The permanently docked luxury cruise ship the Queen Mary has come to be an icon of the city that purchased her in 1967. Even bigger and more luxurious than the ill-fated Titanic, the Queen had a much better run as well. Beginning with her maiden voyage from Southampton, England, to New York City in 1936, the floating Xanadu carried passengers ranging from British royalty to film stars of the 1940s, even serving as a British Navy transport for thousands of troops during World War II. The Duke and Duchess of Windsor, Bob Hope, Marlene Dietrich, Winston Churchill, Charlie Chaplin, and Greta Garbo all enjoyed the ship in the years that it sailed the Atlantic.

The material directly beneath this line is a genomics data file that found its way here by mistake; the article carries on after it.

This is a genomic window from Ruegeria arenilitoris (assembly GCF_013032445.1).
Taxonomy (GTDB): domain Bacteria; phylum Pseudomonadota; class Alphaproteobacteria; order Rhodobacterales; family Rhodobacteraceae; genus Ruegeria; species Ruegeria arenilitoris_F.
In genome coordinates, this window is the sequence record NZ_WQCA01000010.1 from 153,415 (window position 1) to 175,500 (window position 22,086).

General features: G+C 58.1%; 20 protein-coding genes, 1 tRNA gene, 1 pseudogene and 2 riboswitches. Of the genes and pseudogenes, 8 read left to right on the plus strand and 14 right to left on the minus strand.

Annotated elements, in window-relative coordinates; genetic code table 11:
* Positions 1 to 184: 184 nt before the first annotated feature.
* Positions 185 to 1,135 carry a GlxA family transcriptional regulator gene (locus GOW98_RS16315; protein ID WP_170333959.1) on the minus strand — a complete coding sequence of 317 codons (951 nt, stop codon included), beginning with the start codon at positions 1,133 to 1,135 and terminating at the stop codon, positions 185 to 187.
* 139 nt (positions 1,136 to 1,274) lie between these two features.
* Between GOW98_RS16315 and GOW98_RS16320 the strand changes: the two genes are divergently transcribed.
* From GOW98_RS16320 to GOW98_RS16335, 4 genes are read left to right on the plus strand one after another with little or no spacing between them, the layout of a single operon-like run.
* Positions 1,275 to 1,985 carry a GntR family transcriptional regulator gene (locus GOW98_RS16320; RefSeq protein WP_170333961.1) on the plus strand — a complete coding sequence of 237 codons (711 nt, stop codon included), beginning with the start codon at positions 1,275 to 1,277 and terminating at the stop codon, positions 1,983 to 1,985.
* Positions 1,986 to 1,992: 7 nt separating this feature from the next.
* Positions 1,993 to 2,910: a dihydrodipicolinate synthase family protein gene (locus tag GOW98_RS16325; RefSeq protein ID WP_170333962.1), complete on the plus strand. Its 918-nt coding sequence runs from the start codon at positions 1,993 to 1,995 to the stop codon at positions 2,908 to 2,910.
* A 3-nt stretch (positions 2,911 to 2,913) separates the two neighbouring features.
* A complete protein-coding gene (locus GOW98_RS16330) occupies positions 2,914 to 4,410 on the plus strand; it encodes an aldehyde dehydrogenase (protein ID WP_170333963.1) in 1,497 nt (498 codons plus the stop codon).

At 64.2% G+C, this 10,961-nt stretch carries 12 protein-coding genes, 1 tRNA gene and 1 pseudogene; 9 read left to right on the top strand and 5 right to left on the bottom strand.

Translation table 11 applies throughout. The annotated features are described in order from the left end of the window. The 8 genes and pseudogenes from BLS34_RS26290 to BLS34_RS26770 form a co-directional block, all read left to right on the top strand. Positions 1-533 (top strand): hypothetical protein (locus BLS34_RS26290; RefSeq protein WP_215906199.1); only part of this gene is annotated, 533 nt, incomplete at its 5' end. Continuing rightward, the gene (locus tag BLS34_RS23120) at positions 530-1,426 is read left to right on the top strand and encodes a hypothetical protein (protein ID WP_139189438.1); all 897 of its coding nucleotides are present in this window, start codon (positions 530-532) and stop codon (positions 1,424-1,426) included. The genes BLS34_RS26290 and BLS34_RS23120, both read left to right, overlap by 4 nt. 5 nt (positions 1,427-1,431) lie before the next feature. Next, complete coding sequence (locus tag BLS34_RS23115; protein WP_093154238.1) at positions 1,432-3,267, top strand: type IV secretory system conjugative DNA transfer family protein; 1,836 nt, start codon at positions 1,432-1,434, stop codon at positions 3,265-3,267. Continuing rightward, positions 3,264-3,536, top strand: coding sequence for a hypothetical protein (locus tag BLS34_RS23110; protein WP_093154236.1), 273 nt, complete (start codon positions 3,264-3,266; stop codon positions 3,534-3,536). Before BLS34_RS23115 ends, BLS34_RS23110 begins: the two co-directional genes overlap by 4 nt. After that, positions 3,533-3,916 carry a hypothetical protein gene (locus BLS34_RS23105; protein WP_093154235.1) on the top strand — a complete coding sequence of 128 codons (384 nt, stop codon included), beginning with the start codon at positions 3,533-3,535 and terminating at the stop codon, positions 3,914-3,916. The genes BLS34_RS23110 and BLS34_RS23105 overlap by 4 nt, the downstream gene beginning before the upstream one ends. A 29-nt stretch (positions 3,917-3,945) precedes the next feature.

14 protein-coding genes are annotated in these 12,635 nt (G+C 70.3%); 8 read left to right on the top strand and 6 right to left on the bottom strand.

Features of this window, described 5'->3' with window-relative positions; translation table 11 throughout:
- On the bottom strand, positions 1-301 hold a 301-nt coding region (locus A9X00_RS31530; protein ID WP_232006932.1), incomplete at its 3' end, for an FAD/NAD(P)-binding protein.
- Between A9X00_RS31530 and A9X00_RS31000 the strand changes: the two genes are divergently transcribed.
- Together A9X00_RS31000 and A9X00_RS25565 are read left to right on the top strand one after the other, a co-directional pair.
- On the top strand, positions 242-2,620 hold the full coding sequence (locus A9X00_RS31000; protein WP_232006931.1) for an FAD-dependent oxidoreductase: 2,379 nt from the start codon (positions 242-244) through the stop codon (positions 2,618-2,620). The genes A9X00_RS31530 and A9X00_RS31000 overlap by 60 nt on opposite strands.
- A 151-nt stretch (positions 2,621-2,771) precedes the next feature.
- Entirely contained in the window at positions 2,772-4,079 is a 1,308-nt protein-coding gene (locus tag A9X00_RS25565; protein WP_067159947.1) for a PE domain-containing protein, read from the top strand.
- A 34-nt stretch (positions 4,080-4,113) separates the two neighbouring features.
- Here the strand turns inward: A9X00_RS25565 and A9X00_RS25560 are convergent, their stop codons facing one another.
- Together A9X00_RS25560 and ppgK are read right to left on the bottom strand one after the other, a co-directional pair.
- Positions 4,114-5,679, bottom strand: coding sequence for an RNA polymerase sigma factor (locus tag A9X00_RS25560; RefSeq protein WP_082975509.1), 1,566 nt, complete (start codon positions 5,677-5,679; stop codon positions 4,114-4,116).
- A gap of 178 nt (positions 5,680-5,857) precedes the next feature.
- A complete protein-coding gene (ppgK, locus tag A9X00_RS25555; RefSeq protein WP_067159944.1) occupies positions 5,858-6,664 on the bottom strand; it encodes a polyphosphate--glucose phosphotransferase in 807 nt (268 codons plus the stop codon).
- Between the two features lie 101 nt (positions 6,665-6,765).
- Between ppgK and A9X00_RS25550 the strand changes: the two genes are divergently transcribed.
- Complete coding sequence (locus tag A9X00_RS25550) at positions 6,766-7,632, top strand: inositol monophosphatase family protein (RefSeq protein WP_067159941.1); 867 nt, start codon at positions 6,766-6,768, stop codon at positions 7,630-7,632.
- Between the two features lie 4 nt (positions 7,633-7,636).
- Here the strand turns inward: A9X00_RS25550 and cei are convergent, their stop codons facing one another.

Today, a visit aboard the Queen is a far cry from an excursion on the shiny new cruise liners of the 21st century; rather, it is a journey through a bygone era in a magnificently styled time machine. This ship has been restored to her original elegance and visitors can make their own way around or take guided tours of its 12 decks. Along the way, you will come across the engine room, which served as a set for the film The Poseidon Adventure; the elegant first-class swimming pool; and the ornately paneled corridors that once led the likes of George and Ira Gershwinand Mary Pickford to their quarters. The Queen also houses a hotel comprising 365 original staterooms, boutique stores, the Observation Bar (an art-deco lounge with harbor views where Clark Gable used to quaff brandy), and several restaurants. Sunday brunch in the first-class dining room is another reminder of the Queen Mary's original glory.